Organising Conversations

When I worked at a trade union it was made very clear to me that conversations were utilitarian dialogic performances. Conversations, we organisers were instructed, were not idle. The intention was to recruit people using charm, guile and threat. We were to ‘build density’, meaning an increase in union members at any particular worksite. With density we could demand tangible changes in working conditions. The aim though was not simply to have nominal members, people who paid their dues and left us to carry the can. The aim was to create activists amongst our rank and file. What was interesting was the divide between organiser and worker, something commented upon in the longer history of Marxism, particularly by Lenin.

Of course there were organisers who themselves had been workers in the industries we represented – I myself had been a union member as a working waiter. And there were university educated – like myself – predominantly arts/law graduates, who were ostensibly ideologically motivated albeit often on their way to careers in formal politics or at Left wing law firms.

As much as university people espoused paradigmatic Leftist concerns these often jarred with the class interests of workers as the workers perceived it. Not least among these were the issues of gay marriage and refugee rights. What emerged was an inability to reconcile the intellectual moment (various posts) common to a tertiary education now with the practical drives of unions. It is hard to demand bread and land when minimum wage gets you a whole lot of false consciousness and you live on Indigenous land. What is one to do when utopian thinking and totalising narrative has been so thoroughly dismantled while one is promoting the ‘light on the hill’ every day? And what does this have to do with poetics?

The most common tool in the kit of an organiser was the ‘seven step organising conversation’. Every conversation we had with a worker was meant to follow the proscribed steps:

1. Introduction
2. Build Rapport
3. Find Issues
4. Educate, Agitate, Build Hope, Plan
5. Action/Ask
6. Inoculation
7. Wrap Up

Poetry, as critique, calls into question utilitarian language such as this. By having an awareness of and engaging with the surface of language itself we become aware, as readers, writers and listeners, of its constructedness. As common as this is, poetry matters though when juxtaposed with everyday political speech (and not the mediated soundbite kind but the Monday to Friday boots on ground union organising kind). This is precisely because of their mutual defamiliarisation.

Former Australian senator Bob Brown may pen verse but his symptomatic exceptionalism reinforces the lack of politicians who care about the poetics of speaking. This is not so much an observation in the George Orwell vein – that politics is a manipulation of truth, that we need to re-find depth – but that the surface of play by a whole host of powerful actors is so mundane and didactic as to be easily ignored. And that is precisely the point of political speech – to make one want to not act, to pacify and anaesthetise beyond a certain degree.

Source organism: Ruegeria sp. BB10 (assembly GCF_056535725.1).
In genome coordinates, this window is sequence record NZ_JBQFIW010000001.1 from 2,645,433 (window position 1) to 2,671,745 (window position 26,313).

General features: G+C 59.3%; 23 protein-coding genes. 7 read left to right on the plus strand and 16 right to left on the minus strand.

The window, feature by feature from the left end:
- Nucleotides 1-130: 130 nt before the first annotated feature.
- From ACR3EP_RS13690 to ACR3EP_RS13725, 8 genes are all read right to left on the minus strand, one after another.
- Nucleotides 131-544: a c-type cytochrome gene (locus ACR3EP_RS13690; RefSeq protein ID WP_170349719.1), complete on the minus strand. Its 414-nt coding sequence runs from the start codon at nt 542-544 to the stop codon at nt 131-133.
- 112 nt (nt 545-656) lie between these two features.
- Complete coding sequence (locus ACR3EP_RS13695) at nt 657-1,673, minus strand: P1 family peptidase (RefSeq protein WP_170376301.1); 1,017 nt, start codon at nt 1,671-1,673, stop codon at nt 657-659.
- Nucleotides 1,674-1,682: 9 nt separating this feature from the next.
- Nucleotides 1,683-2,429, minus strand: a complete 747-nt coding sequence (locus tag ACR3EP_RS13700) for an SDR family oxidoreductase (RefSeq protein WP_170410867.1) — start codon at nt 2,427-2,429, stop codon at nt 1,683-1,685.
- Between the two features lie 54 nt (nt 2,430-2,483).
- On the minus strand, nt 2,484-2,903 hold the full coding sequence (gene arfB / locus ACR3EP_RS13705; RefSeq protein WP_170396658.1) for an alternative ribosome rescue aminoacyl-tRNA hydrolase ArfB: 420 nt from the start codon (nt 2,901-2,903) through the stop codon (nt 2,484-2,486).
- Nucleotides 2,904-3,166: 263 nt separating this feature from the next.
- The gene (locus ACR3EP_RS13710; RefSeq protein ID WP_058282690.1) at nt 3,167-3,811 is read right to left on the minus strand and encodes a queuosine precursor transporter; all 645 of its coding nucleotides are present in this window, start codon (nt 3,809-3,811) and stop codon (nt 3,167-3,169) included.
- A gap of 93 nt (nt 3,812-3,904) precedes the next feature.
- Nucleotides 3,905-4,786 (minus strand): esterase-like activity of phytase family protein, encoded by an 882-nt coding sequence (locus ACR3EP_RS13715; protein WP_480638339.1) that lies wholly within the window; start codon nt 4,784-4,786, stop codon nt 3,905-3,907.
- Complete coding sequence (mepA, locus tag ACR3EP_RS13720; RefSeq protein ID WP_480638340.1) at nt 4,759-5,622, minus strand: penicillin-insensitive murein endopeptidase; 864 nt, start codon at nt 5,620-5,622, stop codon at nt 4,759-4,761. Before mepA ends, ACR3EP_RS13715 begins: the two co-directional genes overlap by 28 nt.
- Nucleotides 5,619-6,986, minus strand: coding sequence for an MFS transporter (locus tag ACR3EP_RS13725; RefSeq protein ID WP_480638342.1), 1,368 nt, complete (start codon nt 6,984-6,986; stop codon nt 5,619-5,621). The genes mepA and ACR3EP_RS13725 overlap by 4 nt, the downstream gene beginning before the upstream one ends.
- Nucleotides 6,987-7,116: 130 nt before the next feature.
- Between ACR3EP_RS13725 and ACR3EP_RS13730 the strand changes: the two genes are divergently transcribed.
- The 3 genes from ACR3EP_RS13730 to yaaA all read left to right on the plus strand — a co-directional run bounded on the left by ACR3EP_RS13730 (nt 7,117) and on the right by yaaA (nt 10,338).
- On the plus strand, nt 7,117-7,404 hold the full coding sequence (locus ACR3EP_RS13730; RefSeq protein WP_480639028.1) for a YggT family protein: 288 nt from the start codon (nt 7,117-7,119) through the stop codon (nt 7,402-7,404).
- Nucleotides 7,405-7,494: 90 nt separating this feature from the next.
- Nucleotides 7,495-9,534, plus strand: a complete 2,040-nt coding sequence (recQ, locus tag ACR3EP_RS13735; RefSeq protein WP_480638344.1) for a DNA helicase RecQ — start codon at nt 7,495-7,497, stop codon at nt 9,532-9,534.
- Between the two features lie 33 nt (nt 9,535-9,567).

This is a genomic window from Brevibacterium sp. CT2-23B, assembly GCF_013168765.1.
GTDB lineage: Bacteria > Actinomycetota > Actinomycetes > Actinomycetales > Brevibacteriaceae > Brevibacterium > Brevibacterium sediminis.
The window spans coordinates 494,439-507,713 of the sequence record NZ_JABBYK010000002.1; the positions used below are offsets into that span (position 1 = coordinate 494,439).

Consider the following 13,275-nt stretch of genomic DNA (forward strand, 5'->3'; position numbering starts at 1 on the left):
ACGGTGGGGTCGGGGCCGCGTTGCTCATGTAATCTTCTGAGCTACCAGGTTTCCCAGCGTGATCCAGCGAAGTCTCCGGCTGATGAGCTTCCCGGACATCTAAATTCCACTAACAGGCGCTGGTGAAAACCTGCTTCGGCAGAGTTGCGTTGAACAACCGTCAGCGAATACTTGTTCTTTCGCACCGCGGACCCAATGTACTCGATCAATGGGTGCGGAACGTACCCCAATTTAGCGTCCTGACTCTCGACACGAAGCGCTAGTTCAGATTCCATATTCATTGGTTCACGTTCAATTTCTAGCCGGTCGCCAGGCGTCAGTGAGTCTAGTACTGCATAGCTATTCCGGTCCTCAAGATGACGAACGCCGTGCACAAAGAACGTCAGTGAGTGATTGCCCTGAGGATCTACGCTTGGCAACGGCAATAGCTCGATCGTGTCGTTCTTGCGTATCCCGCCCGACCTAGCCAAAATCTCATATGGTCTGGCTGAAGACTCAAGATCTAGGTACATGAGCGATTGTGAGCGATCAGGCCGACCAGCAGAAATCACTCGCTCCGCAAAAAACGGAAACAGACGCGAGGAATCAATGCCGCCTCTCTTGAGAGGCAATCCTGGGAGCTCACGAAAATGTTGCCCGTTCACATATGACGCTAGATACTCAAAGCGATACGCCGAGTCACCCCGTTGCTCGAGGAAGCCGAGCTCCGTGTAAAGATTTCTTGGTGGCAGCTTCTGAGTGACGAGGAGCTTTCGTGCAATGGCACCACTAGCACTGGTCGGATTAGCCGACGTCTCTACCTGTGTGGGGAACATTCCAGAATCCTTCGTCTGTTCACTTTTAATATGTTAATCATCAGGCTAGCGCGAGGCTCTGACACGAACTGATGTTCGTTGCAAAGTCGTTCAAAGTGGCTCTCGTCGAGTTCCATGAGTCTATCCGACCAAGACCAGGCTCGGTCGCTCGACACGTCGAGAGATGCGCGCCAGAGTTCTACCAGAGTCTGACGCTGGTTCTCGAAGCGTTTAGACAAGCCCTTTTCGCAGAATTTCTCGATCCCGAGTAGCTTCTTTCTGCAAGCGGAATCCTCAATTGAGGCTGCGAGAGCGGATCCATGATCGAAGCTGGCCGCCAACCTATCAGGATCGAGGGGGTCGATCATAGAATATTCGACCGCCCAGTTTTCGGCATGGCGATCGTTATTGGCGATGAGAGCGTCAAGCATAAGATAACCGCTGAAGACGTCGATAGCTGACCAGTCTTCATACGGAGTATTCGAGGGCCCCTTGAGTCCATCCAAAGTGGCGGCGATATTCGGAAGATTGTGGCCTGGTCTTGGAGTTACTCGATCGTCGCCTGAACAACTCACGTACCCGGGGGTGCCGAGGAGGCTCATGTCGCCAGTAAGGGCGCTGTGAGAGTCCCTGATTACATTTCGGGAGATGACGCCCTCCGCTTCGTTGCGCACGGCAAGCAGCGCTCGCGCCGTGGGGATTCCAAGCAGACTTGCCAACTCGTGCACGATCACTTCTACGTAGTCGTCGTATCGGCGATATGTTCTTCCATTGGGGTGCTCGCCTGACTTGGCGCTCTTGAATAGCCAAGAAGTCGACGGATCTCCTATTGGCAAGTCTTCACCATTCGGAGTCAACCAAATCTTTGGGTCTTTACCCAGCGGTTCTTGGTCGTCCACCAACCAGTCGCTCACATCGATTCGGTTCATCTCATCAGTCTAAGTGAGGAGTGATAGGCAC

I do not, by any means, want to suggest that we see ‘seven steps’ in how people organise conversations around poetry. The rewards in poetry, as I have written elsewhere, concern themselves for the most part with ‘honour’. What I would suggest though, using Marjorie Perloff’s observations on poetry workshops at the Obama White House, is that we oppose poetry being seen by politicians as a stage one passes through during adolescence on one’s way to serious, market worthy pursuits.

Poetry though is exemplary of what can be done with language and hence thinking in words. It is a space for re-combination, re-articulation, repetition, plagiarism, contention, contingency, context, play that ultimately reframes what counts as work. If we took such poetry seriously, workers in need of unions might find different organisers. Rather than leading them through a series of steps that ultimately end with a momentarily satisfying compromise with their bosses and hence engaging in an odd dialogue about autonomy and heteronomy, organisers might instead enlighten workers as to their circumstances as they currently think of them. This is not necessarily conservative but it might circumvent the gradualism and priorities so preferred by these calcified institutions. It might indeed be nothing short of revolutionary.

We might all strike for lack of centos.

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